The company supplies an app called S Suggest as part of the default setup on older smartphones. This app suggests the use of other popular apps to users.
Samsung appears to have discontinued the S Suggest app recently, according to a report on Motherboard, and let one of the domains use to control the app, ssuggest.com, expire.
Anyone who registered the domain gained a means of pushing malicious apps to the millions of devices that have the app.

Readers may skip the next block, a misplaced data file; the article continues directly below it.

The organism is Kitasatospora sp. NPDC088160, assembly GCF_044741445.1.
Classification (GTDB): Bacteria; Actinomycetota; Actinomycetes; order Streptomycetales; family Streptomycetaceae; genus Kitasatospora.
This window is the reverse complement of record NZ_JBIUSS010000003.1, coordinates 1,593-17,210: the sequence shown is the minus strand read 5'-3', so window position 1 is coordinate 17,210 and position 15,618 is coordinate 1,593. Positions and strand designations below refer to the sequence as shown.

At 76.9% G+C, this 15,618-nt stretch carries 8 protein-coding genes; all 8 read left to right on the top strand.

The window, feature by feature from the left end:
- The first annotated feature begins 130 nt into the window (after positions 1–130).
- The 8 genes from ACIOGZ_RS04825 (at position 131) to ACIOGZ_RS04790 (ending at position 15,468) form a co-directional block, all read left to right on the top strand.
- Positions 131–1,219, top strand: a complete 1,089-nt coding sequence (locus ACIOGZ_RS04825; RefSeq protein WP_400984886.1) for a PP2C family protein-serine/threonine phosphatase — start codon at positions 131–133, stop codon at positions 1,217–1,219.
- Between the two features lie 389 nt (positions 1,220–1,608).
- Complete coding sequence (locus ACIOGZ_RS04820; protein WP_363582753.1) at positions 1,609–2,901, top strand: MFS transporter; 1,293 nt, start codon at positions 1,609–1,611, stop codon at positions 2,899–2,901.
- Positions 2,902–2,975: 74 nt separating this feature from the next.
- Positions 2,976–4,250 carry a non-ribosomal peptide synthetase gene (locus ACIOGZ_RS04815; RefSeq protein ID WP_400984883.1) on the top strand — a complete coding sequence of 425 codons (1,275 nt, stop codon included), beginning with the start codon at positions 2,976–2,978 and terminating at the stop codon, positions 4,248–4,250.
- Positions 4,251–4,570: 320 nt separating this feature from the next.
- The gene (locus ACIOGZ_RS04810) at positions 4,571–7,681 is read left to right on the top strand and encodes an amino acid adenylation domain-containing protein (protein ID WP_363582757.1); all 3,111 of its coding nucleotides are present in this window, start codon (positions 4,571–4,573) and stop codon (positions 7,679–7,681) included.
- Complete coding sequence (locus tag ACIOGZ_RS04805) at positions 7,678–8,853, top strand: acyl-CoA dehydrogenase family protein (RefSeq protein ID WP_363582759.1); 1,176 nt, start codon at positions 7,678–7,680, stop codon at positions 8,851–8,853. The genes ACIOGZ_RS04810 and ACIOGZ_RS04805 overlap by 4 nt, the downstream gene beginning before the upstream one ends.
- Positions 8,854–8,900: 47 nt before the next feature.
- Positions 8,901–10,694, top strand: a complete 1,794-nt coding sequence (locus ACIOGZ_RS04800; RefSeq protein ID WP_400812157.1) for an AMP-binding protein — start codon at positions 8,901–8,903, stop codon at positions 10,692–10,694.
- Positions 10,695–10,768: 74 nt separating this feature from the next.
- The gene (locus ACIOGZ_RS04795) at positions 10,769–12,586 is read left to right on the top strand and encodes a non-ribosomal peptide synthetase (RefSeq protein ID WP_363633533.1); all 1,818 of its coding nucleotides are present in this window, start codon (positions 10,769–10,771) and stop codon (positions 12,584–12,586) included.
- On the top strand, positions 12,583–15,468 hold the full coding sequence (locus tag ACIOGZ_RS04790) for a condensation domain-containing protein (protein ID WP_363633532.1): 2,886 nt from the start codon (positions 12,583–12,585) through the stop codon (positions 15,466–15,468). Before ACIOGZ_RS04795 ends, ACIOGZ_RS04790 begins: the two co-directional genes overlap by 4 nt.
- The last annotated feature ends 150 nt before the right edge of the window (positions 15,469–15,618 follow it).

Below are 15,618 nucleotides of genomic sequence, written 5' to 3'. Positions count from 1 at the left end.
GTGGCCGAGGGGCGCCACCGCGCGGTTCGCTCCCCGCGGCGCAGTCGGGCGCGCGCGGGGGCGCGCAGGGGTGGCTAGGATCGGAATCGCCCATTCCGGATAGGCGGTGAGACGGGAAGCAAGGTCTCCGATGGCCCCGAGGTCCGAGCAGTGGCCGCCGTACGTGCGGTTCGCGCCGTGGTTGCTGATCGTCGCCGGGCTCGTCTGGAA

S Suggest has permissions that allow for remotely rebooting a phone and installing apps or packages.
Another security researcher, Ben Actis, told Motherboard that if an attacker had found out about the domain and registered it, he or she could have pushed backdoored or malicious apps to millions of Samsung smartphones.
Samsung's stuff-up comes a couple of months after a researcher described its Tizen operating system — which the company has touted as an Android replacement — as having some of the worst code he had ever seen.